I think this is a scope related problem. If I have a rule on my object like this:
:- public(new/2). :- mode(new(+list, -object_identifier), one). new(Args, Instance) :- self(Self), create_object(Instance, [instantiates(Self)], , ), Instance::process_arguments(Args).
I find this works fine if I do this dance:
:- object(name, instantiates(name)).
I don't fully understand why this is necessary but I suspect it is linked to my actual problem, which is that if I have your standard Prolog loop in my object, like so:
process_arguments([Arg|Args]) :- process_arg(Arg), process_arguments(Args). process_arguments(). process_arg(Arg) :- ::asserta(something(Arg)).
I find this use of
::asserta puts the facts in the right namespace (on the newly-created instance). However, if I get witty and replace the body of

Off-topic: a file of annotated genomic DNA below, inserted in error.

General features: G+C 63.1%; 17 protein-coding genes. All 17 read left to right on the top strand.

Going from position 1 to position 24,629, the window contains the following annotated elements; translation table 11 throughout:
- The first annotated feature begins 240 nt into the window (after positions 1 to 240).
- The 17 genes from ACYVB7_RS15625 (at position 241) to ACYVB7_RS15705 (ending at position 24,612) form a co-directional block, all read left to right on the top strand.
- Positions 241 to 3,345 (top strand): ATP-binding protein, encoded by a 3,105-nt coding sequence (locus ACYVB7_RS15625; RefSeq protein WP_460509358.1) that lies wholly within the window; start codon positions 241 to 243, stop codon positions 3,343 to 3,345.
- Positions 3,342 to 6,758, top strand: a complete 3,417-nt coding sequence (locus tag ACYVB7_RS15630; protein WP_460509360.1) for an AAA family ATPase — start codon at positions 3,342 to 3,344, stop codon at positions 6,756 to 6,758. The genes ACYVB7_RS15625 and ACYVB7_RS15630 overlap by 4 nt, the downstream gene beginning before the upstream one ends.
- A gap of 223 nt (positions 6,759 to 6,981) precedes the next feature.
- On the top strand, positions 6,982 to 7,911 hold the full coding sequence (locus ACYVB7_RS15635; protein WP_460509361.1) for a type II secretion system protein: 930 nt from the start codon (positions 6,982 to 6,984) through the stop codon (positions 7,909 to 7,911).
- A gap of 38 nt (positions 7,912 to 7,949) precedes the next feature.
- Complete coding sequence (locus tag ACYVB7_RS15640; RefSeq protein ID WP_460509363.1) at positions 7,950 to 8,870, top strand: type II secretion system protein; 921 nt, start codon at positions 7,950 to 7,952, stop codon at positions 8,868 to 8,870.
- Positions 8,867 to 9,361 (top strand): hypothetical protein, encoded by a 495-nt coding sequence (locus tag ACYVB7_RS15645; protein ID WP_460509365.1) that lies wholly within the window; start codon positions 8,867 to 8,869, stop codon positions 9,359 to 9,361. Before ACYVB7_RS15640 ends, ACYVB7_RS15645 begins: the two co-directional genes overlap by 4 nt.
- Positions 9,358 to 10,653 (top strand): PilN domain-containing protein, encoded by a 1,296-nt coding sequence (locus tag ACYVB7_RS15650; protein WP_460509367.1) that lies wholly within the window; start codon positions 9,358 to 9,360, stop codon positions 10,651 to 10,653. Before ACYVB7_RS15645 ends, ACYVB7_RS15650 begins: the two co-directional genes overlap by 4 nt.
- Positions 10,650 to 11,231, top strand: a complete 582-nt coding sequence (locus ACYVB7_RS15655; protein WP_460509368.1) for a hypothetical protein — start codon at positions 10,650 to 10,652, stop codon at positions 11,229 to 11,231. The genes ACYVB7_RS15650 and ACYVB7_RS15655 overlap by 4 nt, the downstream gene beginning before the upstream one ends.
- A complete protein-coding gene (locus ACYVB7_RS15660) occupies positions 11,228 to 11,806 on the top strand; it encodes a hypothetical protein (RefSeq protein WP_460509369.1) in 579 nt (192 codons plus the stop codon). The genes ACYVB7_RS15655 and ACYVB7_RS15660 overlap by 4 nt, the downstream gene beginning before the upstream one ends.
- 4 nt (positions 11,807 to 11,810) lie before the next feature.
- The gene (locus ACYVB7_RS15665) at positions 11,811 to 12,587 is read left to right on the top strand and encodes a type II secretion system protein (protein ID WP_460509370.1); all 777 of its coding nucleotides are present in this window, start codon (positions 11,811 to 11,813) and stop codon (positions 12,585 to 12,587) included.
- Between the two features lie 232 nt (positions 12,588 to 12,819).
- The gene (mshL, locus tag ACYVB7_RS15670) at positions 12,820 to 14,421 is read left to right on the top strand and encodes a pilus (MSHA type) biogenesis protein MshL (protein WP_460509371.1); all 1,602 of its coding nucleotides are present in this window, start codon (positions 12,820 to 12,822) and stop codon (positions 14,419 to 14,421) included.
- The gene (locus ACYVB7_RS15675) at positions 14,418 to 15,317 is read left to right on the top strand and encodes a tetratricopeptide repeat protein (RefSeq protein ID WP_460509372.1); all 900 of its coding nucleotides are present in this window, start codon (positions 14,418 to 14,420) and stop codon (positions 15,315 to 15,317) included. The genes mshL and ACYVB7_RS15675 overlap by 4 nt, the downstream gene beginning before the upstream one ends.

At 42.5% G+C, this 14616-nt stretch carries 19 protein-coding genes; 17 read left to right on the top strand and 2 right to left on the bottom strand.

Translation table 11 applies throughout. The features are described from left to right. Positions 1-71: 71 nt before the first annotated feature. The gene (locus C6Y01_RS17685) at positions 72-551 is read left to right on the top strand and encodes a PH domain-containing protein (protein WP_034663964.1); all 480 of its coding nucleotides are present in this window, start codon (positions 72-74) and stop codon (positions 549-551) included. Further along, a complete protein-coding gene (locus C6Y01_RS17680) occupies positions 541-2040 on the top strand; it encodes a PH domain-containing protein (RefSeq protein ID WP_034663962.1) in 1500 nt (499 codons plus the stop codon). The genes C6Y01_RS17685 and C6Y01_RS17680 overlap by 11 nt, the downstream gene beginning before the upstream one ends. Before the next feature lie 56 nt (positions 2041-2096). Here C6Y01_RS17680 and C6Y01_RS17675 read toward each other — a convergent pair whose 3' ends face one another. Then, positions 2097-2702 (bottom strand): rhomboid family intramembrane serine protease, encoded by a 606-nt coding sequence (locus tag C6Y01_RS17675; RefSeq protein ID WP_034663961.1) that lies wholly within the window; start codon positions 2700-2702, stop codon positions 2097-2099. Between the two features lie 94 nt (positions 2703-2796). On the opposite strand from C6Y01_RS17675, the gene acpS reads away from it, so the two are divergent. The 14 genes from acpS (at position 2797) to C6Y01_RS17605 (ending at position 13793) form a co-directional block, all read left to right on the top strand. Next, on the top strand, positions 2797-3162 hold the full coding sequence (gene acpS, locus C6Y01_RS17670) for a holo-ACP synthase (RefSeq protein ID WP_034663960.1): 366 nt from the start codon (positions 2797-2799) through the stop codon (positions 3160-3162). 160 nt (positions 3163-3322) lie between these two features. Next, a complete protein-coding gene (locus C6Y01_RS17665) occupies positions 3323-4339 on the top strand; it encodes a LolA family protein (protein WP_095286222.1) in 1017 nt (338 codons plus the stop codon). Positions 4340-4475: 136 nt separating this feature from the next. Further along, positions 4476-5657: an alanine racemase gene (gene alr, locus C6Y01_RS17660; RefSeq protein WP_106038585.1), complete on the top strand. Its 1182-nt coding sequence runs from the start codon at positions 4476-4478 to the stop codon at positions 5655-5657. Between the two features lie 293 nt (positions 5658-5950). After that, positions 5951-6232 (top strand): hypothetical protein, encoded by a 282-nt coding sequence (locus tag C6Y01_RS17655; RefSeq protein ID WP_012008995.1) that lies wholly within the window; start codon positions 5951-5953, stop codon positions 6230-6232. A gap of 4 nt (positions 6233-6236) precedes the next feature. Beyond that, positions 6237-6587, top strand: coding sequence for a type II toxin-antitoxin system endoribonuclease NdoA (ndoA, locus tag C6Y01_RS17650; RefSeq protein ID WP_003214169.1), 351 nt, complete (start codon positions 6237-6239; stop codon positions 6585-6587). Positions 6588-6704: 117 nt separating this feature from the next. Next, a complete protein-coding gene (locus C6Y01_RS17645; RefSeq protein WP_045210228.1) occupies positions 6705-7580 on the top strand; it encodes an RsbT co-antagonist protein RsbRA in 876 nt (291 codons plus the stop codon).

process_arguments/1 with this lambda expression:
process_arguments(Args) :- meta::map([Arg]>>process_arg(Arg), Args).
then I wind up with my facts being added to the parent class and shared by all the instances. If I replace it with this:
process_arguments(Args) :- self(Self), meta::map([Arg]>>(Self::process_arg(Arg)), Args).
then it works, but I have to make
process_arg/1 a public rule when I'd rather not. What am I missing?